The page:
Pivotally mounted upon the iron near the handle is the clamp 2, the rear end of which is provided with a thumb-piece 9, which normally projects beyond the shoulder 7 and is bent outwardly, so as to be at a suitable distance from and overhang the inner end of The handle and the iron are such lengths relatively to each other, preferably substantially equal, that when the iron is inserted within the opening in the handle its tip will rest upon the bottom of said opening and the shank end, with the thumb-piece, will project above the top of the handle, the thumb piece overhanging the side of the handle.
By constructing the curling-iron as above described it will be seen that it can be separated and packed in very compact form, as the walls of the handle need only be of such thickness as to give sufficient rigidity thereto when in use and the opening therein be of a size sufficient to receive the handle with its clamp and prevent movement or rattling while therein.
By making the thumb-piece overhang the shank portion it is located conveniently for operation when in use and it will not extend above the same when in a suitable case, thereby permitting the cap of the case to come as near the top of the body of the case as possible without interferring with either of them.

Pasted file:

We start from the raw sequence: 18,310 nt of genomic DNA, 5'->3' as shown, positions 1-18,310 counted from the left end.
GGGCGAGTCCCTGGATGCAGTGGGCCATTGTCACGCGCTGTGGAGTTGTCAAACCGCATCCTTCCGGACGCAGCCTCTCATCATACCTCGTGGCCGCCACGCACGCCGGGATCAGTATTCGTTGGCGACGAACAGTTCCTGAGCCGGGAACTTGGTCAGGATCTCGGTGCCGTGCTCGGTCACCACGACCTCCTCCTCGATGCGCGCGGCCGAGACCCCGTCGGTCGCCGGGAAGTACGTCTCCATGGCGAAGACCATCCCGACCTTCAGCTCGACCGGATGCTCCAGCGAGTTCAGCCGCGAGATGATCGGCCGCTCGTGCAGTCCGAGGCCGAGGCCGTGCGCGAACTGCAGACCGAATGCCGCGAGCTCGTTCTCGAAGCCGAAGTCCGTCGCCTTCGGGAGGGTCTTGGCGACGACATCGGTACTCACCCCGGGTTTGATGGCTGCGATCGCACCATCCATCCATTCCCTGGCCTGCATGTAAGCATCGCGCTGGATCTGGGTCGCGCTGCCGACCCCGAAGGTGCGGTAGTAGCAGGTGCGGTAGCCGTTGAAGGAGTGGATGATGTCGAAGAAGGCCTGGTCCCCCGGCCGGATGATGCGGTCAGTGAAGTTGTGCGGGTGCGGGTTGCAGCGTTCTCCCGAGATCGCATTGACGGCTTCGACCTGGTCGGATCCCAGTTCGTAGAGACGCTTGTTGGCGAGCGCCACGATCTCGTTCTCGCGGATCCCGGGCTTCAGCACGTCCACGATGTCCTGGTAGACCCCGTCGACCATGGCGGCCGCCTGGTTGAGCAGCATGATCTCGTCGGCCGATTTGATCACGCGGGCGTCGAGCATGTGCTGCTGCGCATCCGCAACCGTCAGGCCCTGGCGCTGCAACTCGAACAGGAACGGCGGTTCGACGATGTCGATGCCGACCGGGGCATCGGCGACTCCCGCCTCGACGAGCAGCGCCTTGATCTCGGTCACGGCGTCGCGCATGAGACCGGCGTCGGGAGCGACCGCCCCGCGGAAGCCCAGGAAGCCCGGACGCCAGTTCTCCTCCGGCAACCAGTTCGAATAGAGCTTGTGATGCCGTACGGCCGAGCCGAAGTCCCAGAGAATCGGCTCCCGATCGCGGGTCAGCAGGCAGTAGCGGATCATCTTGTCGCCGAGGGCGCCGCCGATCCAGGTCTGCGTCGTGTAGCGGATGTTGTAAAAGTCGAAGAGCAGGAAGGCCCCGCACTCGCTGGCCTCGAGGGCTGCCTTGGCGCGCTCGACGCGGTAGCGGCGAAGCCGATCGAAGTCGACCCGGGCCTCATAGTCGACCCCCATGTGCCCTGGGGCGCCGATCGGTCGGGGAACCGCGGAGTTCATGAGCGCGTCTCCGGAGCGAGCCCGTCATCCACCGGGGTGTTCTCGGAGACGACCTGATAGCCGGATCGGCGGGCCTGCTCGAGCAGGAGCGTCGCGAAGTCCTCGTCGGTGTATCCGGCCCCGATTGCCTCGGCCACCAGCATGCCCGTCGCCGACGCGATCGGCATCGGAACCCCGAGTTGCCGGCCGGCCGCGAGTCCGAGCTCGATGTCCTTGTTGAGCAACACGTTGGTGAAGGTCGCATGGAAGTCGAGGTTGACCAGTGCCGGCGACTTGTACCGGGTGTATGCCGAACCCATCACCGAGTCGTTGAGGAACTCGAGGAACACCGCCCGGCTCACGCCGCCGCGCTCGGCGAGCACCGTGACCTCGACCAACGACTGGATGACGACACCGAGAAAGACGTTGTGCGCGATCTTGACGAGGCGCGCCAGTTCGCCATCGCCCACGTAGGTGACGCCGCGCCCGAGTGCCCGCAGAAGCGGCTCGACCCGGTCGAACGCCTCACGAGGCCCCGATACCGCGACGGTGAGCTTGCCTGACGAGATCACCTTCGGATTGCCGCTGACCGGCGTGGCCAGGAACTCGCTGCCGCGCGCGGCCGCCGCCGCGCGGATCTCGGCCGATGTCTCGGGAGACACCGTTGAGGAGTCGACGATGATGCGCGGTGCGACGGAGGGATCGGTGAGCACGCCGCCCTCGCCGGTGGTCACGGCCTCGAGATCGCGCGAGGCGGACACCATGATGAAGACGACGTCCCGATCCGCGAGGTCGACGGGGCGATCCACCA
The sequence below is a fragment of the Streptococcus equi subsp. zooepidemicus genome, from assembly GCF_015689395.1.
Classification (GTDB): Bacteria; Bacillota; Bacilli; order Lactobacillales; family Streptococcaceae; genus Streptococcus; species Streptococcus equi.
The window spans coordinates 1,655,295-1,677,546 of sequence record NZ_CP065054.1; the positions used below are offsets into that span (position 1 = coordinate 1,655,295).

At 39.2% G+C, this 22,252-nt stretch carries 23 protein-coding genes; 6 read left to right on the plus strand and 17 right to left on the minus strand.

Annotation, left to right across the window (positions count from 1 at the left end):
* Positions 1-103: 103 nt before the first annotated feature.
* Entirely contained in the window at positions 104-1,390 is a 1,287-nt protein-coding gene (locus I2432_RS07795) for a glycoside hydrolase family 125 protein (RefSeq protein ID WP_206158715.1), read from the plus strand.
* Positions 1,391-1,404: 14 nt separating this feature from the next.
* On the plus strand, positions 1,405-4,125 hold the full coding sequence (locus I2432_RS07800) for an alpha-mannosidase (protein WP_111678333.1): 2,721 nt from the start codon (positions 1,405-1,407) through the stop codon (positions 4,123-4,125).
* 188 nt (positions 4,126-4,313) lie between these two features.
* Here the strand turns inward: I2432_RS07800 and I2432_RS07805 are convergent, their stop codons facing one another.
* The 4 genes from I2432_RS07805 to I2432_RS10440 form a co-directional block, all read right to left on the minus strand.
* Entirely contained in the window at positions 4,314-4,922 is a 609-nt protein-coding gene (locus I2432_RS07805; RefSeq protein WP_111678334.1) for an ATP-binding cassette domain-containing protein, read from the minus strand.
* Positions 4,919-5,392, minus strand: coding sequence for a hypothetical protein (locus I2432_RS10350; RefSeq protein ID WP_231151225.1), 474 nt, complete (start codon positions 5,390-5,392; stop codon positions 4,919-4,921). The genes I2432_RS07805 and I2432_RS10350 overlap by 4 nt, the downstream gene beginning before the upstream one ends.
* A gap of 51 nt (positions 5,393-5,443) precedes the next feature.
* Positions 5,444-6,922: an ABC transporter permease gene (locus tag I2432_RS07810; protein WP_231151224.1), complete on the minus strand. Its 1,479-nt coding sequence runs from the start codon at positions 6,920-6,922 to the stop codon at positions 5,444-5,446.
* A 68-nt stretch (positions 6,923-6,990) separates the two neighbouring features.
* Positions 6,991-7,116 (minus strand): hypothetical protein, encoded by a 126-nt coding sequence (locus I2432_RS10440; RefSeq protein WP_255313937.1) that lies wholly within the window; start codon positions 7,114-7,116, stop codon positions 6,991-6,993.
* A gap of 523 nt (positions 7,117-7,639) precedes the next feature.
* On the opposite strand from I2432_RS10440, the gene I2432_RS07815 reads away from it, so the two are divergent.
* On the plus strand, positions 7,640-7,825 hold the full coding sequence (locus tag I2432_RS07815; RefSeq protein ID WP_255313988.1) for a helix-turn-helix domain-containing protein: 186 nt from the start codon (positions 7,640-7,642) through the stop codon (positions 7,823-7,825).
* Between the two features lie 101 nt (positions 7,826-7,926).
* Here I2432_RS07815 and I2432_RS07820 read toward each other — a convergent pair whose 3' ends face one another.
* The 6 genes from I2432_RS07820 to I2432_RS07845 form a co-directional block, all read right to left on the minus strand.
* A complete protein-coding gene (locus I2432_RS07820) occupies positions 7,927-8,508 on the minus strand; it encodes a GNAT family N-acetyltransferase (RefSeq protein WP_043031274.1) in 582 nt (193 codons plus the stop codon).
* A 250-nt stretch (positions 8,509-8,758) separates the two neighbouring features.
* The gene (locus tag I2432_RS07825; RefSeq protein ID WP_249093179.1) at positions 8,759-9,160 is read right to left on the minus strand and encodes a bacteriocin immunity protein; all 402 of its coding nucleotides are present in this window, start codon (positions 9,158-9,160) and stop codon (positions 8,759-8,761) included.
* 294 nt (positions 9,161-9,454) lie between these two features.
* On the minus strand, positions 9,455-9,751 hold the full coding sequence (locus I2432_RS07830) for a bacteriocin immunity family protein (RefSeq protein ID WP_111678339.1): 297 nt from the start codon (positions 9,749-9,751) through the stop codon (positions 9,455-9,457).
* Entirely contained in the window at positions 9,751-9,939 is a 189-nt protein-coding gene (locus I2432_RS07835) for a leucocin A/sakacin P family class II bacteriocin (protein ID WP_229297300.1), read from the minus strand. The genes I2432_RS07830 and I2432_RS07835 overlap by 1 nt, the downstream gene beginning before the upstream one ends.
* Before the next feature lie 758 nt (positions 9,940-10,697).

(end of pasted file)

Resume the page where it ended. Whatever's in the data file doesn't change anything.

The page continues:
In using my invention the iron is removed from the handle and the shank screwed into the inner portion of the handle, which will render the iron ready for use. The tip or open end of the iron is then inserted into any suitable liquid, as alcohol, which will cause the absorbent material within the iron to take up a sufficient quantity of the liquid for heating the same. A match is then applied to the gas issuing from the perforations in the iron, and the iron is held so as to cause the flames to properly heat it. After being heated and used in the ordinary manner the iron is unscrewed from the handle, inserted in the handle, and the handle replaced in its case or receptacle.